The Notification of Death Regulations 2019

The Notification of Deaths Regulations 2019 came into force on 1 October 2019, placing new duties on registered medical practitioners

Executive summary

The Notification of Deaths Regulations 2019 came into force on 1 October 2019. The new Regulations place a duty on registered medical practitioners to notify the coroner of a death if one or more of the circumstances set out in Regulation 3(1) apply.

The Ministry of Justice has published guidance to help medical practitioners understand when they are obliged to report a death to the coroner. Medical practitioners are under a duty to report the death to the coroner’s office if they have reason to believe that the death was due to any of the circumstances set out in Regulation 3.

Regulation 3 - The circumstances in which the duty to notify the coroner arises

A death under the circumstances set out as follows should always be notified to the coroner, regardless of how much time has passed since the death:

  • The death was due to poisoning, including by an otherwise benign substance (e.g. sodium/salt).
  • The death was due to exposure to, or contact with a toxic substance (e.g. toxic material/solids/liquids/gases/radioactive material).
  • The death was due to the use of a medicinal product, the use of a controlled drug or psychoactive substance (illicit/recreational drugs/prescribed or non-prescribed medication/self-administered overdose/excessive deliberate dose /given in error/psychoactive substances/legal highs/designer drugs/herbal highs).
  • The death was due to violence, trauma or injury.
  • The death was due to self-harm.
  • The death was due to neglect, including self-neglect. (This does not include where the self-neglect was caused due to dementia, or, where caused by lifestyle choices such as: smoking, excessive eating or chronic alcoholism).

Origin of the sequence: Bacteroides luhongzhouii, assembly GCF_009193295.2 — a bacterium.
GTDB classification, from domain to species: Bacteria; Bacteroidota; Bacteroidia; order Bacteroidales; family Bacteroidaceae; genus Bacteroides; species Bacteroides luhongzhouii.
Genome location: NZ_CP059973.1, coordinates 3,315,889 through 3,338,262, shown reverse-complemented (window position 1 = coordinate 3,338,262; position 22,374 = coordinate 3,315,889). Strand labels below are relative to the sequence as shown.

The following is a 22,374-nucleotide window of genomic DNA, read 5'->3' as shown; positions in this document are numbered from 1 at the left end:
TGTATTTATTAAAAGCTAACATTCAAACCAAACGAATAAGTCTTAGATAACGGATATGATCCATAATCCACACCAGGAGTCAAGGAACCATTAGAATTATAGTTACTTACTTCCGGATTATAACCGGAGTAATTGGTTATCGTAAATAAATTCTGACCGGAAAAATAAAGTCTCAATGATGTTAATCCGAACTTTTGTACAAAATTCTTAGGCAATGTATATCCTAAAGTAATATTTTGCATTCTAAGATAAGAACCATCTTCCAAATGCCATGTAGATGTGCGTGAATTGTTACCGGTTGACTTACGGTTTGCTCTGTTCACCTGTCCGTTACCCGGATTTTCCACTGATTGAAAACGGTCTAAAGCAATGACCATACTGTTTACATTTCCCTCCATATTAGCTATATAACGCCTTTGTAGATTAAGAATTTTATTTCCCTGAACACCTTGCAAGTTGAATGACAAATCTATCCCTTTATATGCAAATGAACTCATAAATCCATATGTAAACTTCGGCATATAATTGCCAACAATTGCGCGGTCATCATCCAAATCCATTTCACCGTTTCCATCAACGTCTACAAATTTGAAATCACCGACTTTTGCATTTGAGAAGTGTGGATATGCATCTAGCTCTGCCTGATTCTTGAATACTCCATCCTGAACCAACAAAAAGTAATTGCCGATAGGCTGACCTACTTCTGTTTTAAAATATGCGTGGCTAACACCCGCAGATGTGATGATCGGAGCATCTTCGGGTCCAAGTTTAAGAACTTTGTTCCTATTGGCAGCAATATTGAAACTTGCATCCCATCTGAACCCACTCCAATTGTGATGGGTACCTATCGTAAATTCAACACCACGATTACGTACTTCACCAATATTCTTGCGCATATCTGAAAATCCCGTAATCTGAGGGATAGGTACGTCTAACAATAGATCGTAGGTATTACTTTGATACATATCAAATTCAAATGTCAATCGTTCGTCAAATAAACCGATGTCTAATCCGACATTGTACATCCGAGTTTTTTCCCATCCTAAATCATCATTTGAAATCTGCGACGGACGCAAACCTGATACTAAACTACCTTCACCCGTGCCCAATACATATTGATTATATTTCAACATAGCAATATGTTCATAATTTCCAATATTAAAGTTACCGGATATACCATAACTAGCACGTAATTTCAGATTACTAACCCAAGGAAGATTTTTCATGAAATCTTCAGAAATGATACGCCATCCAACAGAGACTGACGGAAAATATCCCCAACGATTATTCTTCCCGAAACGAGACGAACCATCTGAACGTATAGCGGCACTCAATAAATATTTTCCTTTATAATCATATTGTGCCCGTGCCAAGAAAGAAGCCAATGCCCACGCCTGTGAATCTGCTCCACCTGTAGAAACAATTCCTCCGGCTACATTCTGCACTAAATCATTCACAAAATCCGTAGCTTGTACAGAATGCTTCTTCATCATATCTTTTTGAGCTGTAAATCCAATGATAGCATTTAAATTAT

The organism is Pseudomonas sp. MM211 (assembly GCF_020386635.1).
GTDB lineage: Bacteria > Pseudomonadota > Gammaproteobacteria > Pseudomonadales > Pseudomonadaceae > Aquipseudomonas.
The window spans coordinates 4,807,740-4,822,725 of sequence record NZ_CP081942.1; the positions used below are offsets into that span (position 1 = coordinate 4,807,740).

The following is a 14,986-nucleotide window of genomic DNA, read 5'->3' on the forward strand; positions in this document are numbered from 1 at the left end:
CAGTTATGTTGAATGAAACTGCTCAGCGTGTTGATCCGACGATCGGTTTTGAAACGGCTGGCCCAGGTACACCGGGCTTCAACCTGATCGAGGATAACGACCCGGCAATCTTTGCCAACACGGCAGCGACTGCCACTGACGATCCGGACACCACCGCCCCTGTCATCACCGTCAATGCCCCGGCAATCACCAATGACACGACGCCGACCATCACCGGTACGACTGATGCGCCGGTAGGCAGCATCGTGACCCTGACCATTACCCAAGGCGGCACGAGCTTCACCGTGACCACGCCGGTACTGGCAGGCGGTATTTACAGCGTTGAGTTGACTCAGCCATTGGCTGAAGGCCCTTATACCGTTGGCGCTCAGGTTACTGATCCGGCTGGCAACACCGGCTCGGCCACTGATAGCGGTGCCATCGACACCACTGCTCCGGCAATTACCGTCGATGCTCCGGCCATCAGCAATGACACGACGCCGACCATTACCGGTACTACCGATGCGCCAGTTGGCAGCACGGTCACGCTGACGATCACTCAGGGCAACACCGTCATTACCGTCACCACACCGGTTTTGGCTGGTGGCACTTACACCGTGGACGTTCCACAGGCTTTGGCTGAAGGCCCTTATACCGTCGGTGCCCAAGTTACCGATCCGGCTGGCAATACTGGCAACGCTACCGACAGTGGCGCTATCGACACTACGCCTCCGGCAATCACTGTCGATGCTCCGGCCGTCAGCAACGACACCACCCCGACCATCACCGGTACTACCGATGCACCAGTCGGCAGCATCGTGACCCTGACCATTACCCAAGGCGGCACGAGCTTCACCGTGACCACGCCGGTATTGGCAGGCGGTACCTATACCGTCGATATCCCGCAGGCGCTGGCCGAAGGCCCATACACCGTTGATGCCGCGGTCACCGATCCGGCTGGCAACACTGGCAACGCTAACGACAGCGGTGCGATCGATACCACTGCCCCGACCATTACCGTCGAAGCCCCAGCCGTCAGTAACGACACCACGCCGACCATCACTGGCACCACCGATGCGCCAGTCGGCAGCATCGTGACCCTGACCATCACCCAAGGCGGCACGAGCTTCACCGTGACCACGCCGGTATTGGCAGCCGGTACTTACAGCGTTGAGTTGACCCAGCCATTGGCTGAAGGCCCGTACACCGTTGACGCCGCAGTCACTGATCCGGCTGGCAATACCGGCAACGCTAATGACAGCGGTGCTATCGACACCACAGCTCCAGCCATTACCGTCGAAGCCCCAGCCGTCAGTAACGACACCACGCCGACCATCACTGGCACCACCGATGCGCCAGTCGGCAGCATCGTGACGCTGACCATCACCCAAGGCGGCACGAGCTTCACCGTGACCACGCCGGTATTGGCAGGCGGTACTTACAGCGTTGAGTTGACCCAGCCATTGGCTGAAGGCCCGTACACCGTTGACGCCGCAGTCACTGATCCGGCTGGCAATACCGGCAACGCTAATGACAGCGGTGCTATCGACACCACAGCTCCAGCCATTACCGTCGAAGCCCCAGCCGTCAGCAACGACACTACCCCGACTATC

• The death was due to a person undergoing any treatment or procedure of a medical or similar nature.
  • The death was due to an injury or disease attributable to any employment held by the person during the person’s lifetime.
  • The person’s death was unnatural but does not fall within any of the above circumstances.
  • The cause of death is unknown.
  • The registered medical practitioner suspects that the person died while in custody or otherwise in state detention.
  • There was no attending registered medical practitioner required to sign a medical certificate cause of death (“MCCD”) in relation to the deceased person.
  • The attending medical practitioner is not available within a reasonable time of the person’s death to sign the certificate of cause of death.
  • The identity of the deceased person is unknown.

Main headlines

  • These are a short set of Regulations, with an accompanying guidance note which were envisaged to be made in the Coroners and Justice Act 2009. It has taken until 2019 for them to be formalised, however (following a lengthy Government consultation) and they came into force on 1 October 2019.
  • Until now, there was no clear statutory duty on doctors to report particular deaths to the coroner. These regulations impose a new legal duty on doctors to report deaths to the coroner in certain defined circumstances and provide clarity to doctors on what their statutory duties are. Doctors will therefore be clearer on when they should be reporting deaths to the coroner.
  • The background to the existence of the Regulations is as a result of recommendations made by Dame Janet Smith who chaired the Shipman Inquiry into how Dr Harold Shipman was able to take advantage of weaknesses in the death certification system.
  • Under the Regulations, if the doctor is aware that someone other than a doctor (e.g. a family member) has reported a death to the coroner, the doctor should still make a formal notification to the senior coroner under the regulations.

Regulation 4 - Information to be provided to the senior coroner